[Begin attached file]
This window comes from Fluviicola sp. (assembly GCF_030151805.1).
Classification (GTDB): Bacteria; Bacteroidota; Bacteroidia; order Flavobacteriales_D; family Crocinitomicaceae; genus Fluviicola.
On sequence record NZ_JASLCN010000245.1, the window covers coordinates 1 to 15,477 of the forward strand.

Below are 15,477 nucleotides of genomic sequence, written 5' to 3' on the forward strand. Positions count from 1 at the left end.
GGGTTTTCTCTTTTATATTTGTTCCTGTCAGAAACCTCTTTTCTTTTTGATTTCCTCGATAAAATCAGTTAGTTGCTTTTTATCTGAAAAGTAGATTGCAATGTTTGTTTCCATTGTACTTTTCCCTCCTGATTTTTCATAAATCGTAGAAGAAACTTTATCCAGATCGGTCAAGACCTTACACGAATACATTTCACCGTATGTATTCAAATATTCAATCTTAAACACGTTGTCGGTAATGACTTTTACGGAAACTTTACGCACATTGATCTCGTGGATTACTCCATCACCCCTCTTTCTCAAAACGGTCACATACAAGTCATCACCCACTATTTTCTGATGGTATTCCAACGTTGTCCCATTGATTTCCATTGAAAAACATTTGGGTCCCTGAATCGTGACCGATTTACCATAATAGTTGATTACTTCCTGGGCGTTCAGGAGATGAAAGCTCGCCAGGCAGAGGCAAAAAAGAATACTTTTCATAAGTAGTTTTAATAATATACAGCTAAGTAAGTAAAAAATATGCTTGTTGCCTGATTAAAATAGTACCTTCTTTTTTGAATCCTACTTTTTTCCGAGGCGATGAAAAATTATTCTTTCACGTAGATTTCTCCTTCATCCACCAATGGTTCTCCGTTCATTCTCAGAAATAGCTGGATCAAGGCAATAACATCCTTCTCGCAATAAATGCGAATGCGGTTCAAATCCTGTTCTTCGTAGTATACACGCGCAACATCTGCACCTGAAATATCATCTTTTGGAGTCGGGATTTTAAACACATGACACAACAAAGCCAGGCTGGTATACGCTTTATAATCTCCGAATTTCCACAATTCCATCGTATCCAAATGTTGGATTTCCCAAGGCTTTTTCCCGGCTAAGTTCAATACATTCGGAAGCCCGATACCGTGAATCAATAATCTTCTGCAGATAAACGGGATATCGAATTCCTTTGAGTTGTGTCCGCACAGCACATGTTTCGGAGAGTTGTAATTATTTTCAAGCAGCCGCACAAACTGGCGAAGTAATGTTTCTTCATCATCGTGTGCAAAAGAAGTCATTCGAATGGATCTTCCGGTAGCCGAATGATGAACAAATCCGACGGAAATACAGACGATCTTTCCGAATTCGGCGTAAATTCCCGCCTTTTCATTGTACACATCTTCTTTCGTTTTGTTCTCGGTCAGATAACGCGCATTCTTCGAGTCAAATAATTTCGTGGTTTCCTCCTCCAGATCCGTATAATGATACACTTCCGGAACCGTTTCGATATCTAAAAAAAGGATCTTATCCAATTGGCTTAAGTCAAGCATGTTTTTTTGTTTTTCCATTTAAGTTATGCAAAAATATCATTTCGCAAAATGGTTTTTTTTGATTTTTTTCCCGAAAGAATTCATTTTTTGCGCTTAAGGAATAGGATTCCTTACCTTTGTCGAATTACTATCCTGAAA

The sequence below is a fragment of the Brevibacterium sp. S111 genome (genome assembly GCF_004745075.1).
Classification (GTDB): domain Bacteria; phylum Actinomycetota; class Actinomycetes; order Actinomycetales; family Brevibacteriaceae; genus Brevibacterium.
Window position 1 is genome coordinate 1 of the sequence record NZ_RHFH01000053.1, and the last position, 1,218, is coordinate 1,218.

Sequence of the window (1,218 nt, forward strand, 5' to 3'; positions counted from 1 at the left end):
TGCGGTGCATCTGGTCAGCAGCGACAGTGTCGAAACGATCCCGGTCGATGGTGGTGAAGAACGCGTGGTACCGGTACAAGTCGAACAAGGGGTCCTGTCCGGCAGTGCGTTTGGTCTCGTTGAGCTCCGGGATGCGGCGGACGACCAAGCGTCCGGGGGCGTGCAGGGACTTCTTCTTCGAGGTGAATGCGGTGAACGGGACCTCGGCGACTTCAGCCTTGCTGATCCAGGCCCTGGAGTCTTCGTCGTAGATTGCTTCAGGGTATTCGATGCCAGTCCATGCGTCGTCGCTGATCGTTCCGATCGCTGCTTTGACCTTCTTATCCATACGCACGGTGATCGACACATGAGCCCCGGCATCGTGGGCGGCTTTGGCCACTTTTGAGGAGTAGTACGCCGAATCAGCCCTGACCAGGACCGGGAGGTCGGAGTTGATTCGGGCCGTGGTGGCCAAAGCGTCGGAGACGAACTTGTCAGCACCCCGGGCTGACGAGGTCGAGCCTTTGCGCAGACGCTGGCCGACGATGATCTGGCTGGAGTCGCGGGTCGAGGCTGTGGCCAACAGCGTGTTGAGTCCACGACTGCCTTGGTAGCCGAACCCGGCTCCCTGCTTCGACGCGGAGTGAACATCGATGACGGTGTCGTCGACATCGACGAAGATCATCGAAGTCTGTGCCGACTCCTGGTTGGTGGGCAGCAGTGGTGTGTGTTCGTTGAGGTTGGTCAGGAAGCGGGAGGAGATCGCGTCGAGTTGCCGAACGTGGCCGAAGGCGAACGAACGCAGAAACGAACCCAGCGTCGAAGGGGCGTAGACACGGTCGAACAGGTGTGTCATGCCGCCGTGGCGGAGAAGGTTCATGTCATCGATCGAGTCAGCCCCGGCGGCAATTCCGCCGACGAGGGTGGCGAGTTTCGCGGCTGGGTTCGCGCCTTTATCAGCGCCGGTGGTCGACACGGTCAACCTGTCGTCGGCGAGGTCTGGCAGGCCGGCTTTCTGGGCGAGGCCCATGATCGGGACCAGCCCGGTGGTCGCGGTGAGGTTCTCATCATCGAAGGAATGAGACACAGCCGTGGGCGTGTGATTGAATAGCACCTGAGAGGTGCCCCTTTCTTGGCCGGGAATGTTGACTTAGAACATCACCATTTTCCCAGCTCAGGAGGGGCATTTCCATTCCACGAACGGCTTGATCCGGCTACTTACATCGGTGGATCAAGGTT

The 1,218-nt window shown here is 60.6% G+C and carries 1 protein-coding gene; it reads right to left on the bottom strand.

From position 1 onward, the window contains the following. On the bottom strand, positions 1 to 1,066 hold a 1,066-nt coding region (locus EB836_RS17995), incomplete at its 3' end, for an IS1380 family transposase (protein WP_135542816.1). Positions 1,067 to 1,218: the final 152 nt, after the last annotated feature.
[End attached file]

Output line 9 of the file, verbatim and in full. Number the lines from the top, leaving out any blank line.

Sequence of the window (1,218 nt, forward strand, 5' to 3'; positions counted from 1 at the left end):